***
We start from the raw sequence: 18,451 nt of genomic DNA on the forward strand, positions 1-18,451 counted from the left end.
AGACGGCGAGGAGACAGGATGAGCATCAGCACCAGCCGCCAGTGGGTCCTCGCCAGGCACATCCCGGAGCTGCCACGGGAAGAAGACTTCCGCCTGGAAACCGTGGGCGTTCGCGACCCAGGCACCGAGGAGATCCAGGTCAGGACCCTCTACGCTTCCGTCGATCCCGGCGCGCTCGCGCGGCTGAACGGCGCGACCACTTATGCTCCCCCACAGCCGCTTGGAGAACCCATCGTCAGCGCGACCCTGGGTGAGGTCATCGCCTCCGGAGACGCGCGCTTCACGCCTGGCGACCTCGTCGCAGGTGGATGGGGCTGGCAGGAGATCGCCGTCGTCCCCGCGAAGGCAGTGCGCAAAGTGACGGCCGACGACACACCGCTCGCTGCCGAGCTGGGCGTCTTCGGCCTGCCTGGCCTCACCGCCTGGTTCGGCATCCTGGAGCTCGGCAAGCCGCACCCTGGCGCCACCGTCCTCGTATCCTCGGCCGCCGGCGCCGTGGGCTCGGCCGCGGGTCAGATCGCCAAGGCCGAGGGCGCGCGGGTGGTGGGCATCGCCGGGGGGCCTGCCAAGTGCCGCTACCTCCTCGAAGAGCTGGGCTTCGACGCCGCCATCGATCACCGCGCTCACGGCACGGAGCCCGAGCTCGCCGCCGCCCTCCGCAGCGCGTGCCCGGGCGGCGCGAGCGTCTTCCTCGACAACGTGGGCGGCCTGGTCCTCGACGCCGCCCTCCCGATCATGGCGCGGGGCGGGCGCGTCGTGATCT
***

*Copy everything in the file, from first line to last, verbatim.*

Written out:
We start from the raw sequence: 18,451 nt of genomic DNA on the forward strand, positions 1-18,451 counted from the left end.
AGACGGCGAGGAGACAGGATGAGCATCAGCACCAGCCGCCAGTGGGTCCTCGCCAGGCACATCCCGGAGCTGCCACGGGAAGAAGACTTCCGCCTGGAAACCGTGGGCGTTCGCGACCCAGGCACCGAGGAGATCCAGGTCAGGACCCTCTACGCTTCCGTCGATCCCGGCGCGCTCGCGCGGCTGAACGGCGCGACCACTTATGCTCCCCCACAGCCGCTTGGAGAACCCATCGTCAGCGCGACCCTGGGTGAGGTCATCGCCTCCGGAGACGCGCGCTTCACGCCTGGCGACCTCGTCGCAGGTGGATGGGGCTGGCAGGAGATCGCCGTCGTCCCCGCGAAGGCAGTGCGCAAAGTGACGGCCGACGACACACCGCTCGCTGCCGAGCTGGGCGTCTTCGGCCTGCCTGGCCTCACCGCCTGGTTCGGCATCCTGGAGCTCGGCAAGCCGCACCCTGGCGCCACCGTCCTCGTATCCTCGGCCGCCGGCGCCGTGGGCTCGGCCGCGGGTCAGATCGCCAAGGCCGAGGGCGCGCGGGTGGTGGGCATCGCCGGGGGGCCTGCCAAGTGCCGCTACCTCCTCGAAGAGCTGGGCTTCGACGCCGCCATCGATCACCGCGCTCACGGCACGGAGCCCGAGCTCGCCGCCGCCCTCCGCAGCGCGTGCCCGGGCGGCGCGAGCGTCTTCCTCGACAACGTGGGCGGCCTGGTCCTCGACGCCGCCCTCCCGATCATGGCGCGGGGCGGGCGCGTCGTGATCT